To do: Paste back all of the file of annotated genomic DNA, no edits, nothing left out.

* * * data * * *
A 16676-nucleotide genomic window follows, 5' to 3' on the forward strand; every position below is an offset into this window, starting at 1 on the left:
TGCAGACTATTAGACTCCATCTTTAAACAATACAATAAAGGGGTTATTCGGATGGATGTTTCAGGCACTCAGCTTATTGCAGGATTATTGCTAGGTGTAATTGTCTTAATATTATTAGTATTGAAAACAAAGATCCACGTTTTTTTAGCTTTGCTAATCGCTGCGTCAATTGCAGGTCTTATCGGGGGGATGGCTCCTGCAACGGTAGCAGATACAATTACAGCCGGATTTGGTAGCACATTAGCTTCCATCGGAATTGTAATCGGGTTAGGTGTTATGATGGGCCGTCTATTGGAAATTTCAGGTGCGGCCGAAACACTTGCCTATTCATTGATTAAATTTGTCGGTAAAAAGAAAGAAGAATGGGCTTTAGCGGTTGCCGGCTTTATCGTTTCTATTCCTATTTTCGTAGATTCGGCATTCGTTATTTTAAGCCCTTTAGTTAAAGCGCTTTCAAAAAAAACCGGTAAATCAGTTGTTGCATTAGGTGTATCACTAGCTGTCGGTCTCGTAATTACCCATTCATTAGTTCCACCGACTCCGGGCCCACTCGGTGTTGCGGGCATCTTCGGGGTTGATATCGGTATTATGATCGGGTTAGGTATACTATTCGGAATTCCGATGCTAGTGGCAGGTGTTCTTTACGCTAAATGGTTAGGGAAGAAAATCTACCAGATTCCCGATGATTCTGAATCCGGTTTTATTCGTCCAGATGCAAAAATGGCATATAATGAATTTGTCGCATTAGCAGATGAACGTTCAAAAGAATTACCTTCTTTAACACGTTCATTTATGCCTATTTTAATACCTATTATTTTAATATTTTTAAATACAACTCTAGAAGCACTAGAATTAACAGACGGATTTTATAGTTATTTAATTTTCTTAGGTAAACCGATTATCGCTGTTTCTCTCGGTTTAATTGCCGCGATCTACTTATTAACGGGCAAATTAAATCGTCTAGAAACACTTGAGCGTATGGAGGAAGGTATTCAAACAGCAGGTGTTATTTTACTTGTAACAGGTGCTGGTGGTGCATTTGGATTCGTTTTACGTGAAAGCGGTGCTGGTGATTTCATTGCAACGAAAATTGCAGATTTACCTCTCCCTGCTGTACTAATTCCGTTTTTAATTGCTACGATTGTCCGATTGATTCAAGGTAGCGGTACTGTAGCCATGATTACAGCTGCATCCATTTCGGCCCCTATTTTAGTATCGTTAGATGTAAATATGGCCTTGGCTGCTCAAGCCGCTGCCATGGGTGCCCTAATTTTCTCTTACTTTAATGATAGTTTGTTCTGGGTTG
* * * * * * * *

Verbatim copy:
A 16676-nucleotide genomic window follows, 5' to 3' on the forward strand; every position below is an offset into this window, starting at 1 on the left:
TGCAGACTATTAGACTCCATCTTTAAACAATACAATAAAGGGGTTATTCGGATGGATGTTTCAGGCACTCAGCTTATTGCAGGATTATTGCTAGGTGTAATTGTCTTAATATTATTAGTATTGAAAACAAAGATCCACGTTTTTTTAGCTTTGCTAATCGCTGCGTCAATTGCAGGTCTTATCGGGGGGATGGCTCCTGCAACGGTAGCAGATACAATTACAGCCGGATTTGGTAGCACATTAGCTTCCATCGGAATTGTAATCGGGTTAGGTGTTATGATGGGCCGTCTATTGGAAATTTCAGGTGCGGCCGAAACACTTGCCTATTCATTGATTAAATTTGTCGGTAAAAAGAAAGAAGAATGGGCTTTAGCGGTTGCCGGCTTTATCGTTTCTATTCCTATTTTCGTAGATTCGGCATTCGTTATTTTAAGCCCTTTAGTTAAAGCGCTTTCAAAAAAAACCGGTAAATCAGTTGTTGCATTAGGTGTATCACTAGCTGTCGGTCTCGTAATTACCCATTCATTAGTTCCACCGACTCCGGGCCCACTCGGTGTTGCGGGCATCTTCGGGGTTGATATCGGTATTATGATCGGGTTAGGTATACTATTCGGAATTCCGATGCTAGTGGCAGGTGTTCTTTACGCTAAATGGTTAGGGAAGAAAATCTACCAGATTCCCGATGATTCTGAATCCGGTTTTATTCGTCCAGATGCAAAAATGGCATATAATGAATTTGTCGCATTAGCAGATGAACGTTCAAAAGAATTACCTTCTTTAACACGTTCATTTATGCCTATTTTAATACCTATTATTTTAATATTTTTAAATACAACTCTAGAAGCACTAGAATTAACAGACGGATTTTATAGTTATTTAATTTTCTTAGGTAAACCGATTATCGCTGTTTCTCTCGGTTTAATTGCCGCGATCTACTTATTAACGGGCAAATTAAATCGTCTAGAAACACTTGAGCGTATGGAGGAAGGTATTCAAACAGCAGGTGTTATTTTACTTGTAACAGGTGCTGGTGGTGCATTTGGATTCGTTTTACGTGAAAGCGGTGCTGGTGATTTCATTGCAACGAAAATTGCAGATTTACCTCTCCCTGCTGTACTAATTCCGTTTTTAATTGCTACGATTGTCCGATTGATTCAAGGTAGCGGTACTGTAGCCATGATTACAGCTGCATCCATTTCGGCCCCTATTTTAGTATCGTTAGATGTAAATATGGCCTTGGCTGCTCAAGCCGCTGCCATGGGTGCCCTAATTTTCTCTTACTTTAATGATAGTTTGTTCTGGGTTG